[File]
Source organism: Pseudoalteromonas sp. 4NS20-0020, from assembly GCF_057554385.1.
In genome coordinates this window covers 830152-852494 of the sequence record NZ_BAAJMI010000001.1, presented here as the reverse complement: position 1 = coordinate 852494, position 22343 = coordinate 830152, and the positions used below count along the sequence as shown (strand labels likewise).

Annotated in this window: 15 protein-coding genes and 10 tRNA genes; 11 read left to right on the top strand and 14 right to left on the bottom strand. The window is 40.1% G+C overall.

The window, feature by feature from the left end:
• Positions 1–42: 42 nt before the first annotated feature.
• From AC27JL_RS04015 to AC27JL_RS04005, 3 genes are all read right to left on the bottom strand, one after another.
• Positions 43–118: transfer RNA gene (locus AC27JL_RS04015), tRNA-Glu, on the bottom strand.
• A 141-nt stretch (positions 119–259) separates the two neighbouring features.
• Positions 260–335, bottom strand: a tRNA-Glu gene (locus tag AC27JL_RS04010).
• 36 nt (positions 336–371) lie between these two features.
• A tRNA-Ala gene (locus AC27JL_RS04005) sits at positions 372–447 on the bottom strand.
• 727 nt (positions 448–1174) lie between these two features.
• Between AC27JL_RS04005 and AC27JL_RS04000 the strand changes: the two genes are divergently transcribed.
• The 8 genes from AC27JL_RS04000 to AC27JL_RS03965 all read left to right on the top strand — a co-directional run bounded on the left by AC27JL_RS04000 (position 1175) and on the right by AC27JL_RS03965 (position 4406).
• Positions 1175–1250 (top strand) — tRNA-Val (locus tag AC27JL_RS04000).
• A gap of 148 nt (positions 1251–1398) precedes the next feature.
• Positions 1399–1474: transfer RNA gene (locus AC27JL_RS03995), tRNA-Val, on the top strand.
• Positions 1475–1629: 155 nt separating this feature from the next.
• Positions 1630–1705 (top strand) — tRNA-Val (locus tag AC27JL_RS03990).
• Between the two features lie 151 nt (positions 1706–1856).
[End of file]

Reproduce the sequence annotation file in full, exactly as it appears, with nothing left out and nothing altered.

Source organism: Pseudoalteromonas sp. 4NS20-0020, from assembly GCF_057554385.1.
In genome coordinates this window covers 830152-852494 of the sequence record NZ_BAAJMI010000001.1, presented here as the reverse complement: position 1 = coordinate 852494, position 22343 = coordinate 830152, and the positions used below count along the sequence as shown (strand labels likewise).

Annotated in this window: 15 protein-coding genes and 10 tRNA genes; 11 read left to right on the top strand and 14 right to left on the bottom strand. The window is 40.1% G+C overall.

The window, feature by feature from the left end:
• Positions 1–42: 42 nt before the first annotated feature.
• From AC27JL_RS04015 to AC27JL_RS04005, 3 genes are all read right to left on the bottom strand, one after another.
• Positions 43–118: transfer RNA gene (locus AC27JL_RS04015), tRNA-Glu, on the bottom strand.
• A 141-nt stretch (positions 119–259) separates the two neighbouring features.
• Positions 260–335, bottom strand: a tRNA-Glu gene (locus tag AC27JL_RS04010).
• 36 nt (positions 336–371) lie between these two features.
• A tRNA-Ala gene (locus AC27JL_RS04005) sits at positions 372–447 on the bottom strand.
• 727 nt (positions 448–1174) lie between these two features.
• Between AC27JL_RS04005 and AC27JL_RS04000 the strand changes: the two genes are divergently transcribed.
• The 8 genes from AC27JL_RS04000 to AC27JL_RS03965 all read left to right on the top strand — a co-directional run bounded on the left by AC27JL_RS04000 (position 1175) and on the right by AC27JL_RS03965 (position 4406).
• Positions 1175–1250 (top strand) — tRNA-Val (locus tag AC27JL_RS04000).
• A gap of 148 nt (positions 1251–1398) precedes the next feature.
• Positions 1399–1474: transfer RNA gene (locus AC27JL_RS03995), tRNA-Val, on the top strand.
• Positions 1475–1629: 155 nt separating this feature from the next.
• Positions 1630–1705 (top strand) — tRNA-Val (locus tag AC27JL_RS03990).
• Between the two features lie 151 nt (positions 1706–1856).